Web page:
Pig is a 1998 experimental, psychological horror, short silent film directed by underground film maker Nico B. and co-directed by deathrock pioneer Rozz Williams. The film stars Rozz Williams and James Hollan and was produced by Nico B. It was distributed by the CAV Distributing company in South San Francisco and produced by the studios Open Eye Productions and Cult Epics. (The latter of which Nico B. is the founder and owner.)
The film was the last work of Rozz Williams before his suicide in 1998, and incorporates a highly surreal, absurdist technique blended with intense graphic horror and religious allusions and metaphors. The film was never publicly screened, although it was first released on VHS in 1998 and then re-released on DVD on April 2 of 2002. On both the VHS and DVD versions of the production it was unrated due to uncensored sexuality and nudity as well as depictions of torture and fetishistic sadism. The film was re-issued in January 2013 with a newly produced surround soundtrack on a BLU RAY/DVD combo with Williams' posthumous sequel film 1334, also directed by Nico B., and released through Cult Epics.
The DVD edition contains a large assortment of featured content not previously seen on the VHS version, especially in commemoration of Williams' death. This includes a commentary and Rozz Williams memorial video by Nico B., "behind-the-scenes" footage, outtakes and optional commentary, a Rozz Williams photo gallery, a previously unreleased music track by Rozz Williams, actor biographies, chapter selections, excerpts from the last interview with Rozz conducted by John E. Ellenberger, a copy of the original "super-8" test footage of Pig with commentary by former Christian Death drummer and friend of Rozz, Ignacio Segovia, and finally a 40-page booklet and adaptation of the book featured in the film, Why God Permits Evil. The booklet was Williams' only published written work.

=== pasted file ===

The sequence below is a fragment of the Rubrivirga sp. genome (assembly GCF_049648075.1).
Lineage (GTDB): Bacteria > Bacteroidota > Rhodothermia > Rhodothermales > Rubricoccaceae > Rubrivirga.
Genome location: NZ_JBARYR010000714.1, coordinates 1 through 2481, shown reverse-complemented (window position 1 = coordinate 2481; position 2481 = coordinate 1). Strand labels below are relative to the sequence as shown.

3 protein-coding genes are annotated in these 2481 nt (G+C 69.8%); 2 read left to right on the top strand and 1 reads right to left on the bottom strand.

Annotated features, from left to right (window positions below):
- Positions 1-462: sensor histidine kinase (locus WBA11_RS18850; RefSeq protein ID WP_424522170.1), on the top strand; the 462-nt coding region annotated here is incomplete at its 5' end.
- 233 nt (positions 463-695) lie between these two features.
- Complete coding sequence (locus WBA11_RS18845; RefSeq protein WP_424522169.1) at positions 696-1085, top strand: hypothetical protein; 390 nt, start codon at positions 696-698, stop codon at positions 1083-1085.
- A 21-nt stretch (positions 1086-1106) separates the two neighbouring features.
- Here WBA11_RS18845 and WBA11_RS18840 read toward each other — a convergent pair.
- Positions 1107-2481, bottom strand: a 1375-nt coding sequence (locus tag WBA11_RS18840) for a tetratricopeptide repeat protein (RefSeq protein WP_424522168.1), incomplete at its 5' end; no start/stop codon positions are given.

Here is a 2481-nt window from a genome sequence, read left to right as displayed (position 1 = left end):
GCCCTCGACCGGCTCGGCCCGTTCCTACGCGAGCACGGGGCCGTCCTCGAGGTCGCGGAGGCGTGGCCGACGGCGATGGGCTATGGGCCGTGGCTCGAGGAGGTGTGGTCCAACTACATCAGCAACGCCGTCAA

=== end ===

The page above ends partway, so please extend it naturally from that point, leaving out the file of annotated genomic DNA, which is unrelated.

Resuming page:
The soundtrack accompanying the film—Pig: Original Soundtrack—was composed entirely by Rozz, and included some of his last musical output.
Running about 23 minutes, Pig is a disjointed, heavily stylized and minimalistic film depicting a serial killer (Williams) journeying out to an abandoned house in Death Valley where he proceeds to ritualistically murder an unidentified man (Hollan). The film details their unspoken relationship through sadomasochism and symbolism.
The movie opens with the scene of the black-garbed killer preparing to disembark from a small house. The individual places several items into a brief case, appearing among them a deck of cards, a notebook, and a copy of the children's novel Mr. Pig and Sonny Too — an actual publication written in 1977 by the American author Lillian Hoban.
The individual closes up his brief case, standing upright and turning to reveal on camera the bleeding, half-naked body of another man lying prostrate on the floor. The living man kicks aside the corpse of the dead one and continues downstairs, placing his belongings into a black car and driving away along a deserted road.